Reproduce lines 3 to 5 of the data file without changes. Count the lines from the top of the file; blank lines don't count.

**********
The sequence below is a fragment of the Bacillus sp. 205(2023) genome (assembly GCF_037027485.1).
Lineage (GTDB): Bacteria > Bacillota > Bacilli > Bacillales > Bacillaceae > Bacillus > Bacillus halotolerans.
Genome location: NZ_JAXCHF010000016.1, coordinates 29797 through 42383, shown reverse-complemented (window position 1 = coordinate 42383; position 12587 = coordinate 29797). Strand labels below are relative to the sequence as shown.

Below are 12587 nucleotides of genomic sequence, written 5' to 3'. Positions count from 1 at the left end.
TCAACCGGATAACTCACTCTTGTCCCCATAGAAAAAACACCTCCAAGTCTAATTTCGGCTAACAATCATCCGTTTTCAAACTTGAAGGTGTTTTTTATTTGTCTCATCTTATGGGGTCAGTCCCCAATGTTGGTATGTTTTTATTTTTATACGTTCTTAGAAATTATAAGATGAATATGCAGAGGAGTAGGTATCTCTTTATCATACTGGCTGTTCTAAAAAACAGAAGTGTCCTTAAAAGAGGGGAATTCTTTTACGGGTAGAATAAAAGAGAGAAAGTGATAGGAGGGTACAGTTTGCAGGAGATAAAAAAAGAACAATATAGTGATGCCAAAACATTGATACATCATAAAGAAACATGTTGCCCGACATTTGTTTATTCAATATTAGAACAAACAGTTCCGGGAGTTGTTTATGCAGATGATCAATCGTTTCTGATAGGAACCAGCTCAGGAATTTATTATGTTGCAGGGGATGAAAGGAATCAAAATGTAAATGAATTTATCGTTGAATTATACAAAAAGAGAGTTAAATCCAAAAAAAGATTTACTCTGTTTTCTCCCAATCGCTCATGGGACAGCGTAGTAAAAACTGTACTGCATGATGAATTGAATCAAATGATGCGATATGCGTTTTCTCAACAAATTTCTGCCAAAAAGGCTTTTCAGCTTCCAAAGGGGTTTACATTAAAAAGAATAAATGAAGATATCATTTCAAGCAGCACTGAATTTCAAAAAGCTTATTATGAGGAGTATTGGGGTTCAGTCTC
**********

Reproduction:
Genome location: NZ_JAXCHF010000016.1, coordinates 29797 through 42383, shown reverse-complemented (window position 1 = coordinate 42383; position 12587 = coordinate 29797). Strand labels below are relative to the sequence as shown.

Below are 12587 nucleotides of genomic sequence, written 5' to 3'. Positions count from 1 at the left end.
TCAACCGGATAACTCACTCTTGTCCCCATAGAAAAAACACCTCCAAGTCTAATTTCGGCTAACAATCATCCGTTTTCAAACTTGAAGGTGTTTTTTATTTGTCTCATCTTATGGGGTCAGTCCCCAATGTTGGTATGTTTTTATTTTTATACGTTCTTAGAAATTATAAGATGAATATGCAGAGGAGTAGGTATCTCTTTATCATACTGGCTGTTCTAAAAAACAGAAGTGTCCTTAAAAGAGGGGAATTCTTTTACGGGTAGAATAAAAGAGAGAAAGTGATAGGAGGGTACAGTTTGCAGGAGATAAAAAAAGAACAATATAGTGATGCCAAAACATTGATACATCATAAAGAAACATGTTGCCCGACATTTGTTTATTCAATATTAGAACAAACAGTTCCGGGAGTTGTTTATGCAGATGATCAATCGTTTCTGATAGGAACCAGCTCAGGAATTTATTATGTTGCAGGGGATGAAAGGAATCAAAATGTAAATGAATTTATCGTTGAATTATACAAAAAGAGAGTTAAATCCAAAAAAAGATTTACTCTGTTTTCTCCCAATCGCTCATGGGACAGCGTAGTAAAAACTGTACTGCATGATGAATTGAATCAAATGATGCGATATGCGTTTTCTCAACAAATTTCTGCCAAAAAGGCTTTTCAGCTTCCAAAGGGGTTTACATTAAAAAGAATAAATGAAGATATCATTTCAAGCAGCACTGAATTTCAAAAAGCTTATTATGAGGAGTATTGGGGTTCAGTCTC